There is an example in a book regarding DEs which I do not understand. Solve the IVP(adsbygoogle = window.adsbygoogle || []).push({});

[tex] y'=y^2-4, y(0)=-2 [/tex]where t is the independent variable

We first solve by separation of variables to arrive at the 1-parameter solution.

[tex] -\frac{1}{4}ln (y+2)+\frac{1}{4}ln (y-2)=t+c[/tex]

Simplifying and expressing the solution explicitly, we find that,

[tex] y=2\frac{1+ce^{4t}}{1-ce^{4t}} [/tex]

Taking the initial condition,

[tex] -2=2\frac{1+c}{1-c} [/tex] which simplifies to,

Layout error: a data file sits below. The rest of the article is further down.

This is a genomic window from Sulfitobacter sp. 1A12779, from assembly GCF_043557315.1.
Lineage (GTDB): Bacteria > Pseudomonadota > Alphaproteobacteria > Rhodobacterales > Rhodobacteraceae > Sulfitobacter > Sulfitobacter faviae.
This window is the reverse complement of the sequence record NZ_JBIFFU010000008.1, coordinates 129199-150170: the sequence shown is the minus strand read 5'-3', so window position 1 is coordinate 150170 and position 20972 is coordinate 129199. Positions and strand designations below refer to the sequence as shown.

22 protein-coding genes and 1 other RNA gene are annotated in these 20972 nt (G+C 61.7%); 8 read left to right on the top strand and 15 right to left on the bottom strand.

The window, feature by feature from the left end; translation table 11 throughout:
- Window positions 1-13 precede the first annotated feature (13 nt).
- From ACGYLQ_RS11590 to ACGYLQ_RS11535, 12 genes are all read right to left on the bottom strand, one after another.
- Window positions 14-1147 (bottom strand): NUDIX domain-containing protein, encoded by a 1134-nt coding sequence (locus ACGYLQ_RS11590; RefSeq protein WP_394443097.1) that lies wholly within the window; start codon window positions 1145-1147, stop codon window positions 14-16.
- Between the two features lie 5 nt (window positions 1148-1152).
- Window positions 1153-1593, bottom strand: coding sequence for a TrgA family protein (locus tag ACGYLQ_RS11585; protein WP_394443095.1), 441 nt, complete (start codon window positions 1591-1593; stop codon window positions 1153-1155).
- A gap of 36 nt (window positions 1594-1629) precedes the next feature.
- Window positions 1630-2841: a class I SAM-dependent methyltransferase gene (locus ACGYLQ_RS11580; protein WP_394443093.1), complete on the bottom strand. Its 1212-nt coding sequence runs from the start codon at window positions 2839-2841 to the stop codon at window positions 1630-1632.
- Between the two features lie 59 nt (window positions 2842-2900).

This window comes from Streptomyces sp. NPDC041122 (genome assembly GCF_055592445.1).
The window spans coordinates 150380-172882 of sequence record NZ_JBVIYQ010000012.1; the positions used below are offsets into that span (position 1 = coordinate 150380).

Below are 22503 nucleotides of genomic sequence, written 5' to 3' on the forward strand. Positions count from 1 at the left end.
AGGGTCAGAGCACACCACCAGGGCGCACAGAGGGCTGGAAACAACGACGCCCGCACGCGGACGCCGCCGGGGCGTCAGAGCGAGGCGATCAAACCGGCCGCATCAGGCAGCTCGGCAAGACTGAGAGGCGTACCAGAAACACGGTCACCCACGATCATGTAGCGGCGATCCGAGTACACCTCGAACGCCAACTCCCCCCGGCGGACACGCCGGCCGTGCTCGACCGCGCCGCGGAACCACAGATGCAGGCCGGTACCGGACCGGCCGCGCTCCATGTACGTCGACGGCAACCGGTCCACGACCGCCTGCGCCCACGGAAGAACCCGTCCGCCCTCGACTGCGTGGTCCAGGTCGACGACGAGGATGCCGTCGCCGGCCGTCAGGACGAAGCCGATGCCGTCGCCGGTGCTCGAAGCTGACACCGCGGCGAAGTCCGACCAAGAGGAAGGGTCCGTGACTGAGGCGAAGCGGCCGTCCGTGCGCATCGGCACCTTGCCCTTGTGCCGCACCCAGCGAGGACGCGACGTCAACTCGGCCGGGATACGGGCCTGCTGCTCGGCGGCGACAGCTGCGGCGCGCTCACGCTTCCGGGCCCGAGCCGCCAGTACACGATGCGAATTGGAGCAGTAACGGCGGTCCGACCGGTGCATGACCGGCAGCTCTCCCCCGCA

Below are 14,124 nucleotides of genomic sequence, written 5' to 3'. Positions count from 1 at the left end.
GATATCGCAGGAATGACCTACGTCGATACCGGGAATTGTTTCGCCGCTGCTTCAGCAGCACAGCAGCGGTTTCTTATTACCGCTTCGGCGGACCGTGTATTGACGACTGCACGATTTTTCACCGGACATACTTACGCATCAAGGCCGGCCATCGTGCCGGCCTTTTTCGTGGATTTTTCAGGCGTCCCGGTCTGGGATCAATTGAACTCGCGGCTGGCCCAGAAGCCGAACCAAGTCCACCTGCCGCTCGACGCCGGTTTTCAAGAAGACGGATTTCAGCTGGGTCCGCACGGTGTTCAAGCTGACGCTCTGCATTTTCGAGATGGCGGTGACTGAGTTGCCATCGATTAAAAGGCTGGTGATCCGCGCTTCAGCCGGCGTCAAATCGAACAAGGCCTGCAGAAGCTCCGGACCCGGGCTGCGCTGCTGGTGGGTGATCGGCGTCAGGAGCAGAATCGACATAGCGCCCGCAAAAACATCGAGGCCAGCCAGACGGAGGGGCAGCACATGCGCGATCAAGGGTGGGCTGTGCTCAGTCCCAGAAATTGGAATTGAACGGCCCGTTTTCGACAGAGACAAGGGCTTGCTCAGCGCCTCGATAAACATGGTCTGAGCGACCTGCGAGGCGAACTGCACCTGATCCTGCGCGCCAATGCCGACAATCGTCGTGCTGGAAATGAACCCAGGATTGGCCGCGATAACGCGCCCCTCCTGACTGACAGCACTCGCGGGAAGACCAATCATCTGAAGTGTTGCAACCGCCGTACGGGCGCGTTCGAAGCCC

-1=1.

They said that the solution is wrong because:

we can express the DE as, [tex] y'=(y+2)(y-2) [/tex] and that the when y=-2, and y=2 satisfies this equation (what does it mean?). How do we "preclude" y=-2 and y=-2 before solving starting to solve the DE?

**Physics Forums | Science Articles, Homework Help, Discussion**

Join Physics Forums Today!

The friendliest, high quality science and math community on the planet! Everyone who loves science is here!

The friendliest, high quality science and math community on the planet! Everyone who loves science is here!

# Losing a solution of a 1st order ODE?

**Physics Forums | Science Articles, Homework Help, Discussion**